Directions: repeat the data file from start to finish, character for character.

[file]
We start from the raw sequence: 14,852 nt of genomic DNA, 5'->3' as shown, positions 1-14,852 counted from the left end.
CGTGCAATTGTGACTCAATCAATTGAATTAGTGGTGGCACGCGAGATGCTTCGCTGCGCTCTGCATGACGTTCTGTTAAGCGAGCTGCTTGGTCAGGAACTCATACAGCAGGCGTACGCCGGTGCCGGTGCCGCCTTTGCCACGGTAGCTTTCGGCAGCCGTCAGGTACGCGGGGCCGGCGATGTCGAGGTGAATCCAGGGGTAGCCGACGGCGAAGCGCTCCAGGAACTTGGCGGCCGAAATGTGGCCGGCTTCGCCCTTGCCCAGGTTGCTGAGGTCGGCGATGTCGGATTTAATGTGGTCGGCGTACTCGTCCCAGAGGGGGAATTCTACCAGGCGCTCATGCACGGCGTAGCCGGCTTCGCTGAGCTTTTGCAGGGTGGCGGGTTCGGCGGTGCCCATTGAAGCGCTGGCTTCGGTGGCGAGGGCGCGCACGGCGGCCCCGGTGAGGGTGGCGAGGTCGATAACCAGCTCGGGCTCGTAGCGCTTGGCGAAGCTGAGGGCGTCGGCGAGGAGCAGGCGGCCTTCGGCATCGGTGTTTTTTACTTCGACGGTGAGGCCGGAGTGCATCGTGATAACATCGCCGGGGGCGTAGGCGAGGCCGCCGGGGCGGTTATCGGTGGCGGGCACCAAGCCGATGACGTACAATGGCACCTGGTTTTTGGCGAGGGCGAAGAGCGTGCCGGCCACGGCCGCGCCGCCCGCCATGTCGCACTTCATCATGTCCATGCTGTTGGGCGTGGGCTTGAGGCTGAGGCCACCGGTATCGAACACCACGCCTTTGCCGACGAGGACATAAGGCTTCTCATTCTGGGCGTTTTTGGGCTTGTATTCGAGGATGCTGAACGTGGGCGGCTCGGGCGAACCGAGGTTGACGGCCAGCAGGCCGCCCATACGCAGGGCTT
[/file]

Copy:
We start from the raw sequence: 14,852 nt of genomic DNA, 5'->3' as shown, positions 1-14,852 counted from the left end.
CGTGCAATTGTGACTCAATCAATTGAATTAGTGGTGGCACGCGAGATGCTTCGCTGCGCTCTGCATGACGTTCTGTTAAGCGAGCTGCTTGGTCAGGAACTCATACAGCAGGCGTACGCCGGTGCCGGTGCCGCCTTTGCCACGGTAGCTTTCGGCAGCCGTCAGGTACGCGGGGCCGGCGATGTCGAGGTGAATCCAGGGGTAGCCGACGGCGAAGCGCTCCAGGAACTTGGCGGCCGAAATGTGGCCGGCTTCGCCCTTGCCCAGGTTGCTGAGGTCGGCGATGTCGGATTTAATGTGGTCGGCGTACTCGTCCCAGAGGGGGAATTCTACCAGGCGCTCATGCACGGCGTAGCCGGCTTCGCTGAGCTTTTGCAGGGTGGCGGGTTCGGCGGTGCCCATTGAAGCGCTGGCTTCGGTGGCGAGGGCGCGCACGGCGGCCCCGGTGAGGGTGGCGAGGTCGATAACCAGCTCGGGCTCGTAGCGCTTGGCGAAGCTGAGGGCGTCGGCGAGGAGCAGGCGGCCTTCGGCATCGGTGTTTTTTACTTCGACGGTGAGGCCGGAGTGCATCGTGATAACATCGCCGGGGGCGTAGGCGAGGCCGCCGGGGCGGTTATCGGTGGCGGGCACCAAGCCGATGACGTACAATGGCACCTGGTTTTTGGCGAGGGCGAAGAGCGTGCCGGCCACGGCCGCGCCGCCCGCCATGTCGCACTTCATCATGTCCATGCTGTTGGGCGTGGGCTTGAGGCTGAGGCCACCGGTATCGAACACCACGCCTTTGCCGACGAGGACATAAGGCTTCTCATTCTGGGCGTTTTTGGGCTTGTATTCGAGGATGCTGAACGTGGGCGGCTCGGGCGAACCGAGGTTGACGGCCAGCAGGCCGCCCATACGCAGGGCTT